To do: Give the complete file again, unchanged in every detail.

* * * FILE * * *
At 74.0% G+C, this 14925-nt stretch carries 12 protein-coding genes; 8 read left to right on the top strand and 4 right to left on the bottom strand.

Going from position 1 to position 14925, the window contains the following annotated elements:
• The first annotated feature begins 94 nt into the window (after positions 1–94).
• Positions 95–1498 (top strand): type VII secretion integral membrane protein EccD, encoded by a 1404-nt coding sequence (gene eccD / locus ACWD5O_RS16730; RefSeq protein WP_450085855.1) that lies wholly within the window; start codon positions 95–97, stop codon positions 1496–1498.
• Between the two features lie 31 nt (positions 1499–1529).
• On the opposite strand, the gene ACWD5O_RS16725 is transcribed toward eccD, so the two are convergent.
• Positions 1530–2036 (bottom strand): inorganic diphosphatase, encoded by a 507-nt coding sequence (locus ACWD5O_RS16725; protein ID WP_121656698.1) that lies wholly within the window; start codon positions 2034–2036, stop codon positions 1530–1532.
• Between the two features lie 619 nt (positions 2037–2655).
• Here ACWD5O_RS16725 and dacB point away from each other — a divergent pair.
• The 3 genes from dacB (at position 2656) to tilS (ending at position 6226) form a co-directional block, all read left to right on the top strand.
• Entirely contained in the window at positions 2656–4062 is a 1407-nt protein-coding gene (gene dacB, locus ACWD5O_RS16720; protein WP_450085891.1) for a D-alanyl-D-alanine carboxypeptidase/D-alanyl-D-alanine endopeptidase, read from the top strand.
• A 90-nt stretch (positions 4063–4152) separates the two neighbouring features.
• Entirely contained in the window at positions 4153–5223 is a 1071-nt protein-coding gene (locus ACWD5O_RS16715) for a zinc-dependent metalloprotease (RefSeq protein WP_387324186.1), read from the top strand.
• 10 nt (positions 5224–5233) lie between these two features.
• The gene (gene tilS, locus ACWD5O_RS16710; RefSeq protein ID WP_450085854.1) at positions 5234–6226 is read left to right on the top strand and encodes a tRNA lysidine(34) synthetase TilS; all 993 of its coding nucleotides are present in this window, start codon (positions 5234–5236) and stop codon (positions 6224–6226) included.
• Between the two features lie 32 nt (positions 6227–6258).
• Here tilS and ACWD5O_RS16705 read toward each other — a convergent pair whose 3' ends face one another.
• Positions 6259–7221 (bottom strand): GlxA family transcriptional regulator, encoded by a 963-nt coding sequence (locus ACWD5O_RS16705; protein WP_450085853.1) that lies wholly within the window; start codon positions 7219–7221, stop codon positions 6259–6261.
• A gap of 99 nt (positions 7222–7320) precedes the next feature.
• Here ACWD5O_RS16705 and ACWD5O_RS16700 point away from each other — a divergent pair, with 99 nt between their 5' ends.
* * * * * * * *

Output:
At 74.0% G+C, this 14925-nt stretch carries 12 protein-coding genes; 8 read left to right on the top strand and 4 right to left on the bottom strand.

Going from position 1 to position 14925, the window contains the following annotated elements:
• The first annotated feature begins 94 nt into the window (after positions 1–94).
• Positions 95–1498 (top strand): type VII secretion integral membrane protein EccD, encoded by a 1404-nt coding sequence (gene eccD / locus ACWD5O_RS16730; RefSeq protein WP_450085855.1) that lies wholly within the window; start codon positions 95–97, stop codon positions 1496–1498.
• Between the two features lie 31 nt (positions 1499–1529).
• On the opposite strand, the gene ACWD5O_RS16725 is transcribed toward eccD, so the two are convergent.
• Positions 1530–2036 (bottom strand): inorganic diphosphatase, encoded by a 507-nt coding sequence (locus ACWD5O_RS16725; protein ID WP_121656698.1) that lies wholly within the window; start codon positions 2034–2036, stop codon positions 1530–1532.
• Between the two features lie 619 nt (positions 2037–2655).
• Here ACWD5O_RS16725 and dacB point away from each other — a divergent pair.
• The 3 genes from dacB (at position 2656) to tilS (ending at position 6226) form a co-directional block, all read left to right on the top strand.
• Entirely contained in the window at positions 2656–4062 is a 1407-nt protein-coding gene (gene dacB, locus ACWD5O_RS16720; protein WP_450085891.1) for a D-alanyl-D-alanine carboxypeptidase/D-alanyl-D-alanine endopeptidase, read from the top strand.
• A 90-nt stretch (positions 4063–4152) separates the two neighbouring features.
• Entirely contained in the window at positions 4153–5223 is a 1071-nt protein-coding gene (locus ACWD5O_RS16715) for a zinc-dependent metalloprotease (RefSeq protein WP_387324186.1), read from the top strand.
• 10 nt (positions 5224–5233) lie between these two features.
• The gene (gene tilS, locus ACWD5O_RS16710; RefSeq protein ID WP_450085854.1) at positions 5234–6226 is read left to right on the top strand and encodes a tRNA lysidine(34) synthetase TilS; all 993 of its coding nucleotides are present in this window, start codon (positions 5234–5236) and stop codon (positions 6224–6226) included.
• Between the two features lie 32 nt (positions 6227–6258).
• Here tilS and ACWD5O_RS16705 read toward each other — a convergent pair whose 3' ends face one another.
• Positions 6259–7221 (bottom strand): GlxA family transcriptional regulator, encoded by a 963-nt coding sequence (locus ACWD5O_RS16705; protein WP_450085853.1) that lies wholly within the window; start codon positions 7219–7221, stop codon positions 6259–6261.
• A gap of 99 nt (positions 7222–7320) precedes the next feature.
• Here ACWD5O_RS16705 and ACWD5O_RS16700 point away from each other — a divergent pair, with 99 nt between their 5' ends.